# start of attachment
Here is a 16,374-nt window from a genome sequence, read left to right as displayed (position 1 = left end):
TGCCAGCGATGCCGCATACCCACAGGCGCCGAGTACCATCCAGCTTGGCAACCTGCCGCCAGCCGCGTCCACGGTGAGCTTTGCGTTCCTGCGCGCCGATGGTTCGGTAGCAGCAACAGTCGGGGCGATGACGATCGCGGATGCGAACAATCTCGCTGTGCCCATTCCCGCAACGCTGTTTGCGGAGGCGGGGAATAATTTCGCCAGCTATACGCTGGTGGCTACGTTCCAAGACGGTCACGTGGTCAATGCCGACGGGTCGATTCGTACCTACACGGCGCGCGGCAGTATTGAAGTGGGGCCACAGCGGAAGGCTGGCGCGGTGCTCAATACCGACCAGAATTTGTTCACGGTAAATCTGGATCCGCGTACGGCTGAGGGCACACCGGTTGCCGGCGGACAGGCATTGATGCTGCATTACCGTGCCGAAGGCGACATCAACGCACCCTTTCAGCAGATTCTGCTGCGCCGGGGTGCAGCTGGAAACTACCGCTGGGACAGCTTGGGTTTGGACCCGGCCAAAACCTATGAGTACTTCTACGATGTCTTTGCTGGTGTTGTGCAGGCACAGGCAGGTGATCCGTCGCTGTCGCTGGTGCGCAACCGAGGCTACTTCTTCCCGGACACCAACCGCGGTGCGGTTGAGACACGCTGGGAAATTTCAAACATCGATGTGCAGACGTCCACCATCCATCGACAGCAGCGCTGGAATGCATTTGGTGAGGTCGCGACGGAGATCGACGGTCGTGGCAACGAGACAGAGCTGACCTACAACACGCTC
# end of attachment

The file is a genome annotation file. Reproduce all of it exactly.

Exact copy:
Here is a 16,374-nt window from a genome sequence, read left to right as displayed (position 1 = left end):
TGCCAGCGATGCCGCATACCCACAGGCGCCGAGTACCATCCAGCTTGGCAACCTGCCGCCAGCCGCGTCCACGGTGAGCTTTGCGTTCCTGCGCGCCGATGGTTCGGTAGCAGCAACAGTCGGGGCGATGACGATCGCGGATGCGAACAATCTCGCTGTGCCCATTCCCGCAACGCTGTTTGCGGAGGCGGGGAATAATTTCGCCAGCTATACGCTGGTGGCTACGTTCCAAGACGGTCACGTGGTCAATGCCGACGGGTCGATTCGTACCTACACGGCGCGCGGCAGTATTGAAGTGGGGCCACAGCGGAAGGCTGGCGCGGTGCTCAATACCGACCAGAATTTGTTCACGGTAAATCTGGATCCGCGTACGGCTGAGGGCACACCGGTTGCCGGCGGACAGGCATTGATGCTGCATTACCGTGCCGAAGGCGACATCAACGCACCCTTTCAGCAGATTCTGCTGCGCCGGGGTGCAGCTGGAAACTACCGCTGGGACAGCTTGGGTTTGGACCCGGCCAAAACCTATGAGTACTTCTACGATGTCTTTGCTGGTGTTGTGCAGGCACAGGCAGGTGATCCGTCGCTGTCGCTGGTGCGCAACCGAGGCTACTTCTTCCCGGACACCAACCGCGGTGCGGTTGAGACACGCTGGGAAATTTCAAACATCGATGTGCAGACGTCCACCATCCATCGACAGCAGCGCTGGAATGCATTTGGTGAGGTCGCGACGGAGATCGACGGTCGTGGCAACGAGACAGAGCTGACCTACAACACGCTC